Monday, July 20, 2009

Dropped Metatarsals

Did a long run this weekend in my Vibram FF's. I've been doing these mainly at Pineland of late but didn't have the time to drive up there so just went locally, which means I ran about 1/3 of it on asphalt. The harder surface caused a tender spot on the bottom of my foot I'd been neglecting the past week to get a little worse. This isn't something I'd felt much running in shoes but the lack of cushion made it worse. I was able to stop and snap a few things loose in my foot, which made the pain go away for the most part, but if I weren't a sports chiropractor with an affection for feet, this probably would have cut my run short and had me looking for new shoes.

The pain I felt was from a Dropped Metatarsal. I can't remember if this is an official diagnosis but that's what I call it.

The metatarsal is the bone that connects the toe to the arch of the foot. The cuneiforms and the cuboid (of 'Born to Run' fame) are the row of bones comprising the arch where the metatarsals attach. The illustration below is provided by none other than Leonardo DaVinci, who, when he wasn't too busy painting the Mona Lisa or inventing flying machines, studied the human foot and called it, "A masterpiece of engineering and a work of art."

The individual bones of the foot are connected by joints. Just like any other joint, they are succeptible to becoming restricted, inflamed, and tender. The second and third cuneiforms, because they comprise the apex of the arch of the foot, are especially prone to becoming fixated. When this happens, pain can develop on the underside of the foot, often right in the middle where the cuneiform abuts the metatarsal. It is especially pronounced when going barefoot on hard surfaces (which I can attest to.) It can also affect the ball of the foot where the metatarsal attached to the toe, which often creates a pain similar to stepping on something sharp.

Typically a fixated metatarsal is stuck in a pushed down position, requiring me to literally push it back up to free up the joint. This is why I call it a "dropped" metatarsal.

The best remedy for this issue is to have the foot manipulated to restore motion to the affected joints. In simple cases the pain will often immediately improve. I recently treated a severe case of this that required 5-6 visits on my part to finally get the stuck joints released. However even in that case the pain improved immediately once we succeeded.

This is a condition that I find frequently accompanies other foot issues such as plantar fascitis or neuromas. It is not uncommon to have a runner who has been diagnosed with these other conditions, when in fact the most tender spot on their foot is the restricted cuneiform/ metatarsal. In some of these cases once we free up the joint issue the remaining plantar fascia or neuroma pain turns out to be less than what was thought, if at all. The severe case I mentioned above had been diagnosed with both of these conditions, and, having had no luck with conventional treatments was facing surgery.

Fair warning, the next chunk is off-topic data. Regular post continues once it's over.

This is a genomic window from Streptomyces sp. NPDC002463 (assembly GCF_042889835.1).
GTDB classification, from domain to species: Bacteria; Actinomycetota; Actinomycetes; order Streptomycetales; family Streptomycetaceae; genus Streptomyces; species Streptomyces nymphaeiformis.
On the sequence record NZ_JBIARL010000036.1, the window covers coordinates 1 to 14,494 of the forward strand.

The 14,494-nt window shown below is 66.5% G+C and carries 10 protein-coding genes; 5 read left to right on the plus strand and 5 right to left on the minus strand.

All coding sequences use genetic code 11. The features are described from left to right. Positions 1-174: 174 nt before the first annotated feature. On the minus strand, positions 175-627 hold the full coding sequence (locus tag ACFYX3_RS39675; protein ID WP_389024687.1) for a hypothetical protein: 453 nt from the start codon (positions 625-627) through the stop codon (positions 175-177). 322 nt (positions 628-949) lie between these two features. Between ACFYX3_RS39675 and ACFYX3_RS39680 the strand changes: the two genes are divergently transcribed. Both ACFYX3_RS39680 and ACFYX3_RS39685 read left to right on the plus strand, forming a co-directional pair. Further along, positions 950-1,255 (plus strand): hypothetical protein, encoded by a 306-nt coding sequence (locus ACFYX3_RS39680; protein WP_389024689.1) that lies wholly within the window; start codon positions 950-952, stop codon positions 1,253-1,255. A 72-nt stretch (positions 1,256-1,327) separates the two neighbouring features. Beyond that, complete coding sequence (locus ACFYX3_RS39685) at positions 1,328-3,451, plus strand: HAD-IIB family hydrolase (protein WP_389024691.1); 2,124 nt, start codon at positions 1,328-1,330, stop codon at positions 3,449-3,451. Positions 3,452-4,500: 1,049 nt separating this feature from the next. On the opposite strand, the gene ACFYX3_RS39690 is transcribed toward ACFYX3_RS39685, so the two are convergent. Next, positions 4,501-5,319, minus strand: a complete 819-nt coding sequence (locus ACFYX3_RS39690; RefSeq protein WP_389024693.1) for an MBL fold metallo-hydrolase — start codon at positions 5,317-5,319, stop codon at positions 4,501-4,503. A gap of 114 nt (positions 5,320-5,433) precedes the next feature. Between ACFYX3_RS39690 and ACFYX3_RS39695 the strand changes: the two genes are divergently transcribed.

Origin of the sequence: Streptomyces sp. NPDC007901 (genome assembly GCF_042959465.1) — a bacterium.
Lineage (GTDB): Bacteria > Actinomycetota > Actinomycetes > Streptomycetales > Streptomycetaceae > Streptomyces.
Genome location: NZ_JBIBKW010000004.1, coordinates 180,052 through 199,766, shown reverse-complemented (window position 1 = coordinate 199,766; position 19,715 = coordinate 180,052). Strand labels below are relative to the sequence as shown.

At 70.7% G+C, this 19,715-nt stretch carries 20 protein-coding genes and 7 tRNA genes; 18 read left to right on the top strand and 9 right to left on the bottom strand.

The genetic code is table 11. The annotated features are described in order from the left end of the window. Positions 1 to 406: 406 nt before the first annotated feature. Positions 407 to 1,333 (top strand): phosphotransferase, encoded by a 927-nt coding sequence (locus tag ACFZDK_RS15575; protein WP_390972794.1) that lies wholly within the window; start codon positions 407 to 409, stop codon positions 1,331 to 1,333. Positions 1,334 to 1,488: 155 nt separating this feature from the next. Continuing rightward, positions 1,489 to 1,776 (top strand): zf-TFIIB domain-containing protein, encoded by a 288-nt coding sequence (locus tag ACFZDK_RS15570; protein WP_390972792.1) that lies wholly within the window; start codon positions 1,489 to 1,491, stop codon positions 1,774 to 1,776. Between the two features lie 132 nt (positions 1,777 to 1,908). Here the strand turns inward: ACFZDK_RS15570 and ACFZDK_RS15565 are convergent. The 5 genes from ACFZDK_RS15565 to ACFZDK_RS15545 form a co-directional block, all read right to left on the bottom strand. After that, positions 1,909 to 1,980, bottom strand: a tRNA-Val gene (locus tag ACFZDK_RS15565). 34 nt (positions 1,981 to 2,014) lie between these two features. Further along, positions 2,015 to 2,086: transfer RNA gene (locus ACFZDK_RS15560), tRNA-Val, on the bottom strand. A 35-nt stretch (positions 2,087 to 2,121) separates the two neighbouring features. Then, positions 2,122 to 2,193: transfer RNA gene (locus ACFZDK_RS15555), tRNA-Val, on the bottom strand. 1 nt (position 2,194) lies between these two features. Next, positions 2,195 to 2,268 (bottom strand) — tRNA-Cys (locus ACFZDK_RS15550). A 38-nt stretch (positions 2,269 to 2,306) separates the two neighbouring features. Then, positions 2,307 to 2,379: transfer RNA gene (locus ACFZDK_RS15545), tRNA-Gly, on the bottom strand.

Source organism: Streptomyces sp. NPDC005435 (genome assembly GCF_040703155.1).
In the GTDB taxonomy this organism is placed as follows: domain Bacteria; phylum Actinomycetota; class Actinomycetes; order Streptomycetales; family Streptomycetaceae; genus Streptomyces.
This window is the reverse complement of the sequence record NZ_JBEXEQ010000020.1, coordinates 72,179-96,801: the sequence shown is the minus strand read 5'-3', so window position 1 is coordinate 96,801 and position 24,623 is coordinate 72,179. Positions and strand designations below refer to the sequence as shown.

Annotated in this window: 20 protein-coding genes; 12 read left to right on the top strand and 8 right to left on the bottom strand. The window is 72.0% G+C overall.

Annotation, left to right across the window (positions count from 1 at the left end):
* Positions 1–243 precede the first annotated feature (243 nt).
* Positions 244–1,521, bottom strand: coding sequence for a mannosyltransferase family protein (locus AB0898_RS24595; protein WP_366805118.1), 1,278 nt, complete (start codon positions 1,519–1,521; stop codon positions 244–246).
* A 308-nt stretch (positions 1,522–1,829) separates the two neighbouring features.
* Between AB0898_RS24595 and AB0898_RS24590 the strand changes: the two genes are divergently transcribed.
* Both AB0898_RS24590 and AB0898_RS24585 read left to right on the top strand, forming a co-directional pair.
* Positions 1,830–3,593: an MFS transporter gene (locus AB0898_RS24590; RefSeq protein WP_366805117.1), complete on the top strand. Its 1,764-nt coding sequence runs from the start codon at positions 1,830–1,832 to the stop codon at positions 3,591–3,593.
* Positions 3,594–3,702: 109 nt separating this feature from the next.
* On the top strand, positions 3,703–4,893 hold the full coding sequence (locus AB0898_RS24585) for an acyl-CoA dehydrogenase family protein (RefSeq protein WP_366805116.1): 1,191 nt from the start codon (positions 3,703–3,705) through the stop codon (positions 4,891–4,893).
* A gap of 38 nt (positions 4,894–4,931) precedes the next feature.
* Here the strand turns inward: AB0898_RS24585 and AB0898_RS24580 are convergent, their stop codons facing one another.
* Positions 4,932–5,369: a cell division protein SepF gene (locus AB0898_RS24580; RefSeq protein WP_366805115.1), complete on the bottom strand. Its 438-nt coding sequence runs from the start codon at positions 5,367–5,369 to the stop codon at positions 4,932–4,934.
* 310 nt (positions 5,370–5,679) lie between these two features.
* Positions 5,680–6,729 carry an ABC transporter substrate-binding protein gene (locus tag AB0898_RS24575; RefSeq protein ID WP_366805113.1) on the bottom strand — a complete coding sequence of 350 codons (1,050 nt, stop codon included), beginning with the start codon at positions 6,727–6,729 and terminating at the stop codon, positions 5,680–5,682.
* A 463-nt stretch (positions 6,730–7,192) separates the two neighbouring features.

Ultimately the key to preventing this from happening again is to better support the arch. This is done by either increasing the amount of arch support with shoes and/ or orthotics, or by strengthening the muscles that provide internal support. If you've seen me or read any of my other posts you can probably guess which approach I favor.

Tuesday, July 14, 2009

How to Quickly Raise Your VO2 Max

Here is a belated follow up to my entry (see First Post) regarding a radical intensity training plan:

So after following this plan for one month, the biathlete I described raised his VO2 max by 10 points! (Not 10% but 10 points, as measured in a lab.) He described the plan for me for anyone interested:

-Find max heart rate (you may already know it)
-Want to be working at 90-95% of max HR during intervals. It's easiest to achieve this consistently on the treadmill where you can account for all the variables except yourself. I have chosen 15% grade and starting speed of 6mph because this brings it closer to skiing. You may choose a lesser grade, but will likely have to compensate by increasing the speed. Once you accomplish the same protocol twice in a row, increase the speed 0.1mph. Repeat.
-Interval structure is 5 by 5 minutes at chosen speed and grade, with 2 minutes recovery in between. Recovery should be active, with reduced speed and grade (a brisk walk or slow jog).
-Do this workout M-W-F
-Workouts on T-Th-Sa take the form of a 30 minute sustained threshold interval. Basically aiming for 85% of max HR.
[Sun was a rest day. Repeat this for four weeks.]

One amazing thing about the results here are that this is an already highly conditioned athlete. You could take a couch potato and put them through a training program and get stellar results, but it is much harder to make big gains in such a short periof of time in a fit person. He actually has two more cycles of these to go through heading into this ski season.

I plan on trying this using a treadmill this winter. Hard to incorporate it when right in the middle of training for a distance event, but I would love to get faster. I've been running some of the weekly Boulevard 5K's and then this past weekend did the Bradbury 6 mile trail race. Find that I am getting almost the exact same times as last year, which is a little frustrating. Plan on trying a mini "crash" week this week where you increase the intensity of training for 1-2 weeks (as described by Joe Frield in 'The Triathletes Training Bible.') Hopefully this will make me a little faster heading into Beach to Beacon.

OK enough about my middle of the pack struggles. I'll get back to injury prevention topics in subsequent posts.

Wednesday, July 8, 2009

Vermont 50K

So Linda and I have signed up for the Vermont 50K trail race in September. This will be the longest distance either of us has run on or off road. I had decided to focus on running this summer and skimp on the triathlon training. Then mother nature reinforced my plans by raining out the entire month of June and the biking and swimming have fallen by the wayside.

I was looking to do a trail marathon. Reading Born to Run and meeting some of the local ultra people around has inspired me to try my first ultra. I've done two road marathons in the past but just can't stomach the thought of running that far on the road theses days. There aren't many trail marathons around so I settled on the Vermont 50K. I'd honestly rather run an extra 4 miles on trail than 26 on the road.